Berkeley Group's Tony Pidgley: I got lucky

You Live and you Learn: Tony Pidgley, founder and Group Chairman of Berkeley Group, on his relationship with his son, growing up with nothing, and sticking to simple business principles.

by Elizabeth Anderson
Last Updated: 31 May 2013

My first wife always felt I should never have got married, because the only thing I was in love with was Berkeley. And divorce does upset children. My relationship with my son has had its moments [Pidgley junior attempted to take over his father's company in 2003] but it is superb today and he's a much better person for it. He's running his own venture very successfully, and we don't discuss business.

I grew up in a practical environment. My parents did all sorts of things, from demolition and tree felling to supplying logs. They did what made money, and the natural progression was for me to do the same. I started off in haulage aged 16. I got very lucky and sold the business to Crest when I was 20, then set up Berkeley Homes a few years later.

If you grew up with nothing, you have a fear about getting the business right. There's no magic answer. It's a combination of integrity, common sense, self-belief and a good balance sheet. In the boom times, Berkeley could have borrowed a lot more, but we keep it conservative.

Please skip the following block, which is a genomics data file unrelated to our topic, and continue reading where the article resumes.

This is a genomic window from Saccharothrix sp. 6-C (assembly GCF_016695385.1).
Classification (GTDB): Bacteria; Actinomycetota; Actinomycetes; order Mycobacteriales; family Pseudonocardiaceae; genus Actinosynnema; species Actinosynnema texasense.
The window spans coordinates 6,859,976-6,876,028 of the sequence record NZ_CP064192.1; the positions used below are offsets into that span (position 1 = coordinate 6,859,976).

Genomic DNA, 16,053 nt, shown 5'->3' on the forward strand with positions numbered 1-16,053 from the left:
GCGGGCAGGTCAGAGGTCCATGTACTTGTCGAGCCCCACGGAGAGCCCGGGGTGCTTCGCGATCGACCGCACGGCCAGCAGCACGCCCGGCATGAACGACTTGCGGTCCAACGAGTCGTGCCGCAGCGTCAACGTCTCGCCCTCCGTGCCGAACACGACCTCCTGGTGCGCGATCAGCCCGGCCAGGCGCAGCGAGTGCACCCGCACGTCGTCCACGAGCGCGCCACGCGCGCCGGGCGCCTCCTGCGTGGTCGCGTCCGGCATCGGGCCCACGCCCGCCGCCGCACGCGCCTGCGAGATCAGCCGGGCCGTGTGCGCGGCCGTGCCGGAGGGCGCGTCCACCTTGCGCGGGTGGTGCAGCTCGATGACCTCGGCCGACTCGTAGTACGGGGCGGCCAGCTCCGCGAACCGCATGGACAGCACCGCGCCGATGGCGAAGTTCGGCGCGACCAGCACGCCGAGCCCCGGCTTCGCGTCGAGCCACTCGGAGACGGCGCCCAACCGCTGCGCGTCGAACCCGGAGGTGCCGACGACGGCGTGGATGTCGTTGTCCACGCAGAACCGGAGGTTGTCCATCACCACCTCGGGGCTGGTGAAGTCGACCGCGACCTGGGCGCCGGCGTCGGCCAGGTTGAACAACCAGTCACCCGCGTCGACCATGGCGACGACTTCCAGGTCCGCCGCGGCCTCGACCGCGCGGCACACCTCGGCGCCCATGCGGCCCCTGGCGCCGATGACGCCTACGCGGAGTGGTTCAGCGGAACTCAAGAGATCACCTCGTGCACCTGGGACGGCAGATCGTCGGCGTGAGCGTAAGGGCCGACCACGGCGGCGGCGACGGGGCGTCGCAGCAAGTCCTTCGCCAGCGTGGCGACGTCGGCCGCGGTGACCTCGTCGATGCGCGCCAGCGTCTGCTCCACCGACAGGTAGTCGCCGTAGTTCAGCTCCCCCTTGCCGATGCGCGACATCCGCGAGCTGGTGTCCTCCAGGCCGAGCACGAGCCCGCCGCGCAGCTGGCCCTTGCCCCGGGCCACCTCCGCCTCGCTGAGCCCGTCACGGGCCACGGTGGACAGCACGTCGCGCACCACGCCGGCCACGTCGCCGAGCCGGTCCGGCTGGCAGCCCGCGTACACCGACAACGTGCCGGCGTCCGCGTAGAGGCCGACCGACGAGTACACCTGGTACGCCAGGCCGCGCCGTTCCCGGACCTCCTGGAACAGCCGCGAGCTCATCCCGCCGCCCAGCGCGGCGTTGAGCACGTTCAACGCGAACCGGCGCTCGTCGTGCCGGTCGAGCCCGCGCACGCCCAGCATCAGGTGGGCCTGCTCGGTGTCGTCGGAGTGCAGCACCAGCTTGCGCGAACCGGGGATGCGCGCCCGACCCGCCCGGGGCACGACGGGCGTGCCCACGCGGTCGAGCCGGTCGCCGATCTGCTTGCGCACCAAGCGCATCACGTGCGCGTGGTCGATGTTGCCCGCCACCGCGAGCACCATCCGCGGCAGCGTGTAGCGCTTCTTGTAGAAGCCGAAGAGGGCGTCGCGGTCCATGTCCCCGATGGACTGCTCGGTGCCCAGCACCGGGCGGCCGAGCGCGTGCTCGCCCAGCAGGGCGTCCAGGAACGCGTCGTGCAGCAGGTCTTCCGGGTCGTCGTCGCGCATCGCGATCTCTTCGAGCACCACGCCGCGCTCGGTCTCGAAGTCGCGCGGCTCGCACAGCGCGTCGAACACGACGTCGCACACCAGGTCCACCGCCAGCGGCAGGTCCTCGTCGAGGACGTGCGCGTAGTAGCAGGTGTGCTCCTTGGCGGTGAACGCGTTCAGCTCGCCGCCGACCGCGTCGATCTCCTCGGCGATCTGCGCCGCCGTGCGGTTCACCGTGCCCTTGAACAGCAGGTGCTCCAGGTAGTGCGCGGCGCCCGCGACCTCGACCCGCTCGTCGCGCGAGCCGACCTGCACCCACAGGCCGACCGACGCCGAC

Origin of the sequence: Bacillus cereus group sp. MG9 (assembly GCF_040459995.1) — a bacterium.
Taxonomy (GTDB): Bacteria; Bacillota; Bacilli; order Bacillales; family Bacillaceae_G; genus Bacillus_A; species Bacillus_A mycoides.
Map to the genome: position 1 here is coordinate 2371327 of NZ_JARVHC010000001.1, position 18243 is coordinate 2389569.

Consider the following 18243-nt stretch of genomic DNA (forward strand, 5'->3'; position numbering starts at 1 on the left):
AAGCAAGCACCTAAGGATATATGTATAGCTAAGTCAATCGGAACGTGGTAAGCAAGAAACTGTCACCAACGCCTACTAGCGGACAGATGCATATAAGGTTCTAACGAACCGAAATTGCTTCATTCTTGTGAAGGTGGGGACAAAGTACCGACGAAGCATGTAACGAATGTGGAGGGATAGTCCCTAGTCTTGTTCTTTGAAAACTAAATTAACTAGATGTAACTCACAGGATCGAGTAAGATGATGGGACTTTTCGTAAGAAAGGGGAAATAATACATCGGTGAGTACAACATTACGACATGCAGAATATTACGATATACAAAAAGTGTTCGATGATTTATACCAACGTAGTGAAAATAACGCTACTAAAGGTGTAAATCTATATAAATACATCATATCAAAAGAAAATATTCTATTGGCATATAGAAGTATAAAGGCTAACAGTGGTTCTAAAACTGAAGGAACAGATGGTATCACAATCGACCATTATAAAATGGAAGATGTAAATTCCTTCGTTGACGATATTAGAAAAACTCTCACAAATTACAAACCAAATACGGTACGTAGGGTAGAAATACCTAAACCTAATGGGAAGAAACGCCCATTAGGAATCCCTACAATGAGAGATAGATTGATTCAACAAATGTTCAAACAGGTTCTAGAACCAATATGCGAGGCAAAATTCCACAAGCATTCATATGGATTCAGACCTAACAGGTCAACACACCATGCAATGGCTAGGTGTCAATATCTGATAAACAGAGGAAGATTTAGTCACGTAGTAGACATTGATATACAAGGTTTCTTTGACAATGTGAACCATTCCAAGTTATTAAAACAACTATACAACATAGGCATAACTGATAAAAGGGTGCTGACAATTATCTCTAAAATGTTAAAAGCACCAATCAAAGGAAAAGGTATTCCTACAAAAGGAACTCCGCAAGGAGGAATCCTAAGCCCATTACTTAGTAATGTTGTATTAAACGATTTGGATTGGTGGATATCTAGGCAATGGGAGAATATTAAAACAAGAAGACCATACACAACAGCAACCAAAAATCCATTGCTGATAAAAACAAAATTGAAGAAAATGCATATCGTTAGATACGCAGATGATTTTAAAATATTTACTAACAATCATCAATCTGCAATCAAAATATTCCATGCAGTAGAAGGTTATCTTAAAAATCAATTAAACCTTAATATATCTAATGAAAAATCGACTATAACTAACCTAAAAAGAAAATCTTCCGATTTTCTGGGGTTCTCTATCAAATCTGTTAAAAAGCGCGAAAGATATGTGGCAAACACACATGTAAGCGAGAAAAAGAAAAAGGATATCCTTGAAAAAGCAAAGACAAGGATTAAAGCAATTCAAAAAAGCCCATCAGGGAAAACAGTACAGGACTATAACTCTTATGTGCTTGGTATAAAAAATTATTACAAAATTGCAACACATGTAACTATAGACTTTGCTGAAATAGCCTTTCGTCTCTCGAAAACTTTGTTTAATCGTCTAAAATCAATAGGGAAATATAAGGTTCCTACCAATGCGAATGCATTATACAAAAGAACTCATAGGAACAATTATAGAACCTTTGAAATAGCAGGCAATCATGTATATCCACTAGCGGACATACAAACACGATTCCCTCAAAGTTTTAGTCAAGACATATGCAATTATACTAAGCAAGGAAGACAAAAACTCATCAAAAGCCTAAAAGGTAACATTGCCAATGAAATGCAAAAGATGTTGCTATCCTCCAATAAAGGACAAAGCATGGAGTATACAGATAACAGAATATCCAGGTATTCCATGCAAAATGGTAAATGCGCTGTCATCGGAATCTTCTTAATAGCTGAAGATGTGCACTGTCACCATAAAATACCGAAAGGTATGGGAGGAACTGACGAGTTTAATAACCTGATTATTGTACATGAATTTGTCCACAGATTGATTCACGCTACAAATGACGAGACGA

The Vauxhall helicopter crash was a major tragedy. We had followed regulations - our cranes were lit and the pilot was 500 feet lower than he should have been. Berkeley has only seen a few tragedies in three decades, but it's horrible when they do happen and I hate that part of it.

I scribble all over the place. I'm not meticulous but I note down all sorts of things - if a presentation we gave wasn't good enough, for example, I'll write it down.

I keep track of all the financials. My dad had a very simple book with three columns of figures: '£10 we paid for that horse, son, write that down.' The other two columns recorded how much we were offered and how much we sold it for. I've applied the same pattern ever since. It's that basic.

President Hollande has killed France's property market by taxing it. People say that rich people come here and inflate the prices, but that's only in Mayfair. They spend money here and we need them. It doesn't affect normal people who want to get on the property ladder.

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